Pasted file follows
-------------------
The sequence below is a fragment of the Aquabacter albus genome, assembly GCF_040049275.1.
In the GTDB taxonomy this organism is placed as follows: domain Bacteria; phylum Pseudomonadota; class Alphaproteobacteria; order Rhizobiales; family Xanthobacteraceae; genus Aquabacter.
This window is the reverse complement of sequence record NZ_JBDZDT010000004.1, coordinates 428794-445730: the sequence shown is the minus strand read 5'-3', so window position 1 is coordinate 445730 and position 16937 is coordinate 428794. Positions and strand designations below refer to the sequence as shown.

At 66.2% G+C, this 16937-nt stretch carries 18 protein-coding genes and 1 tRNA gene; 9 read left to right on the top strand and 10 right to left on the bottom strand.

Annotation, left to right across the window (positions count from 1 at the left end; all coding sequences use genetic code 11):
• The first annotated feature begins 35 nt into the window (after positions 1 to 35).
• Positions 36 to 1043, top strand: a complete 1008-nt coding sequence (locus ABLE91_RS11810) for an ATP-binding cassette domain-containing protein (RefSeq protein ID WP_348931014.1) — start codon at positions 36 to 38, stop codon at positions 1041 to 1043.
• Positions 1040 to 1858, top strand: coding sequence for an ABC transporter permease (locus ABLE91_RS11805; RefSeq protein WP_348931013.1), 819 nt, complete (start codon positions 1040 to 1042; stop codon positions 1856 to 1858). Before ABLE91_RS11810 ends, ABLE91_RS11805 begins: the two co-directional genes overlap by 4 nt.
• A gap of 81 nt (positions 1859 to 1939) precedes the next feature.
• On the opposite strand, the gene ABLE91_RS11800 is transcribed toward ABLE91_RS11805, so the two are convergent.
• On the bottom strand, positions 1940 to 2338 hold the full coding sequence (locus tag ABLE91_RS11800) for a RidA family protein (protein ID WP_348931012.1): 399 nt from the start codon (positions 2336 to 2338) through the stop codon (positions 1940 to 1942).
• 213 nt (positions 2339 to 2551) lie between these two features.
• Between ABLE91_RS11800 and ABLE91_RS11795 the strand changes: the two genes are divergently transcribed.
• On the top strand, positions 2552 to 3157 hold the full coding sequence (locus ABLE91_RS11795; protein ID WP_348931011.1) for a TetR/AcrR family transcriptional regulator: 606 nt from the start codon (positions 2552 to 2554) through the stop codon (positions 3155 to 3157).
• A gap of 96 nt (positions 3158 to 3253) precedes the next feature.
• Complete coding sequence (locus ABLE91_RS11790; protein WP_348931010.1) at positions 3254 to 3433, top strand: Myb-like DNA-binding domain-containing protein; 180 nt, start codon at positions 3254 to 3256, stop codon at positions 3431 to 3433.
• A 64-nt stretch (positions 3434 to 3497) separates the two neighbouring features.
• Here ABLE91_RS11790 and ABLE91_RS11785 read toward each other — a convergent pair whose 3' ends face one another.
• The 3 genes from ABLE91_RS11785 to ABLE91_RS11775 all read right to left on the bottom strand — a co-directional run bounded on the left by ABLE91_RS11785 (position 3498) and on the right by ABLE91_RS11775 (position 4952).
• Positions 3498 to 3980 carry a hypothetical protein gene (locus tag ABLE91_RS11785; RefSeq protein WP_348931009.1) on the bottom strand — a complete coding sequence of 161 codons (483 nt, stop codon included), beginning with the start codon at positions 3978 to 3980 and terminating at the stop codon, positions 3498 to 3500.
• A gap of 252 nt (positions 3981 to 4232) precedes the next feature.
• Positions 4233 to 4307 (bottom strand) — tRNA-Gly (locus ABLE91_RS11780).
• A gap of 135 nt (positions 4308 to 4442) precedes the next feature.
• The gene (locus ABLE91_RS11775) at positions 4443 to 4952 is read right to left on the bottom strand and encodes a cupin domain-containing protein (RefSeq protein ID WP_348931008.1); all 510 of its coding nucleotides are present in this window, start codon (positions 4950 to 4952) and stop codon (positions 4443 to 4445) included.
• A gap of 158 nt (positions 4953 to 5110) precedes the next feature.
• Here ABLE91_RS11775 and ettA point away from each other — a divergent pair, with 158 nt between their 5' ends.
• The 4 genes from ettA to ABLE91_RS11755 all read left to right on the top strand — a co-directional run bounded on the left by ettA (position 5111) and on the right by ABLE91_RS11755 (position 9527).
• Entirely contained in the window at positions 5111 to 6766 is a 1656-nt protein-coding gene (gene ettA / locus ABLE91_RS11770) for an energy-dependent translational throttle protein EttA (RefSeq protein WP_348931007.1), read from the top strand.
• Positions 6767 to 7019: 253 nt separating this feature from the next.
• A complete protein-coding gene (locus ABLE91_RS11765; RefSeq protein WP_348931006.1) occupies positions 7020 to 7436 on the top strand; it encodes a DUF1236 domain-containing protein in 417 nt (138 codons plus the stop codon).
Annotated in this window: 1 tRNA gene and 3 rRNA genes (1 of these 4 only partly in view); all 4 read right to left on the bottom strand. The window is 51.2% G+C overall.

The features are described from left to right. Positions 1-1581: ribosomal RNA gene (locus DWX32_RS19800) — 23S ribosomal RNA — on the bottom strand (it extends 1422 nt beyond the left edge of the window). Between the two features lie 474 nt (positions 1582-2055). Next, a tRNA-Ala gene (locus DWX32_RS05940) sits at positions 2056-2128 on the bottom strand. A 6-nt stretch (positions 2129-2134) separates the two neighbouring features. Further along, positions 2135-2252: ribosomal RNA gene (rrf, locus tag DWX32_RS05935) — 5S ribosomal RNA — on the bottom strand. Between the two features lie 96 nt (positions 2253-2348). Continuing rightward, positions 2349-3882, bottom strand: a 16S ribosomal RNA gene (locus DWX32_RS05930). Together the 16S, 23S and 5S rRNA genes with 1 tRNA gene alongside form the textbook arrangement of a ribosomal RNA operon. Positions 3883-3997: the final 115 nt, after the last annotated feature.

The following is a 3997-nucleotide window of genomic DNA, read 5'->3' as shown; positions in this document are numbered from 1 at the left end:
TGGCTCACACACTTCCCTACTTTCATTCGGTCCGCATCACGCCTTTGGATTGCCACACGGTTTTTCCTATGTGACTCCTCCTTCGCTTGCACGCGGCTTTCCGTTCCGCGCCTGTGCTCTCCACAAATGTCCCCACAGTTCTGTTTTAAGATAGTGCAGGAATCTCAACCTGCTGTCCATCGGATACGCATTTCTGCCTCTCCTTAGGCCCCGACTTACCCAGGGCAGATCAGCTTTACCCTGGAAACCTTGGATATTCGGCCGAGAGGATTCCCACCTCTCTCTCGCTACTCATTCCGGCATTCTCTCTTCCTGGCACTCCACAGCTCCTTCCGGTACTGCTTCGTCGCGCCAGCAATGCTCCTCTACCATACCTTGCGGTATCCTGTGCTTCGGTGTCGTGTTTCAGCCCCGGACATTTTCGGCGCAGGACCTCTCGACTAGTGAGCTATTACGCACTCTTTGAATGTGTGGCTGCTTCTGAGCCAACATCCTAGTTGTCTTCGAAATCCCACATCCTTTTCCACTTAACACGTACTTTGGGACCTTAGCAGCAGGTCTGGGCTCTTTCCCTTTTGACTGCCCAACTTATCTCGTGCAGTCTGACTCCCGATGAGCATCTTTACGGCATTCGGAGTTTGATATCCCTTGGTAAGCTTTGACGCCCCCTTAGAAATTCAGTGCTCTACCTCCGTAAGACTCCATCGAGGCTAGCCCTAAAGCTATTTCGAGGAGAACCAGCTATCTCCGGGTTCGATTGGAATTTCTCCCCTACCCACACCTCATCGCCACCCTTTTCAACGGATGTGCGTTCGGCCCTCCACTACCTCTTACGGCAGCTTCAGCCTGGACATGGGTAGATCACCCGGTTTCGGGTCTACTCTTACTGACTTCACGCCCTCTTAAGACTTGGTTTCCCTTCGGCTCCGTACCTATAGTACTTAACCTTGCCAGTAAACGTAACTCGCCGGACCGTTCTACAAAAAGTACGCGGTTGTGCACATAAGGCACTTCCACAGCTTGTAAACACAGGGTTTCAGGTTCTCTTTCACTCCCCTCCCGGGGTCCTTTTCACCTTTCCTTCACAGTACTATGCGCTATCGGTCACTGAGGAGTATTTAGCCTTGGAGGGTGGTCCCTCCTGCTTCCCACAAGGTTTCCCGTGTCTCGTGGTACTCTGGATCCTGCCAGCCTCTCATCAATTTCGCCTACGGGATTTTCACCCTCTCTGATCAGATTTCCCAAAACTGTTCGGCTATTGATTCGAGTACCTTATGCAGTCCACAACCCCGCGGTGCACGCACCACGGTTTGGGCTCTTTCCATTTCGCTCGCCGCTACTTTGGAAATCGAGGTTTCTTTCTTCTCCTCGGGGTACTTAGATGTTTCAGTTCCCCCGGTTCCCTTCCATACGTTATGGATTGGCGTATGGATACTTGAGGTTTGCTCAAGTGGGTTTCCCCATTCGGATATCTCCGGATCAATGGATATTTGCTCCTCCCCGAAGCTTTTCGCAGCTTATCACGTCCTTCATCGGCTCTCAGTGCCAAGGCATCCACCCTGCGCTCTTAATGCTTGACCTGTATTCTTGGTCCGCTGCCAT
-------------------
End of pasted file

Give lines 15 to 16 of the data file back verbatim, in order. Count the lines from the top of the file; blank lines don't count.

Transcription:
• A gap of 96 nt (positions 3158 to 3253) precedes the next feature.
• Complete coding sequence (locus ABLE91_RS11790; protein WP_348931010.1) at positions 3254 to 3433, top strand: Myb-like DNA-binding domain-containing protein; 180 nt, start codon at positions 3254 to 3256, stop codon at positions 3431 to 3433.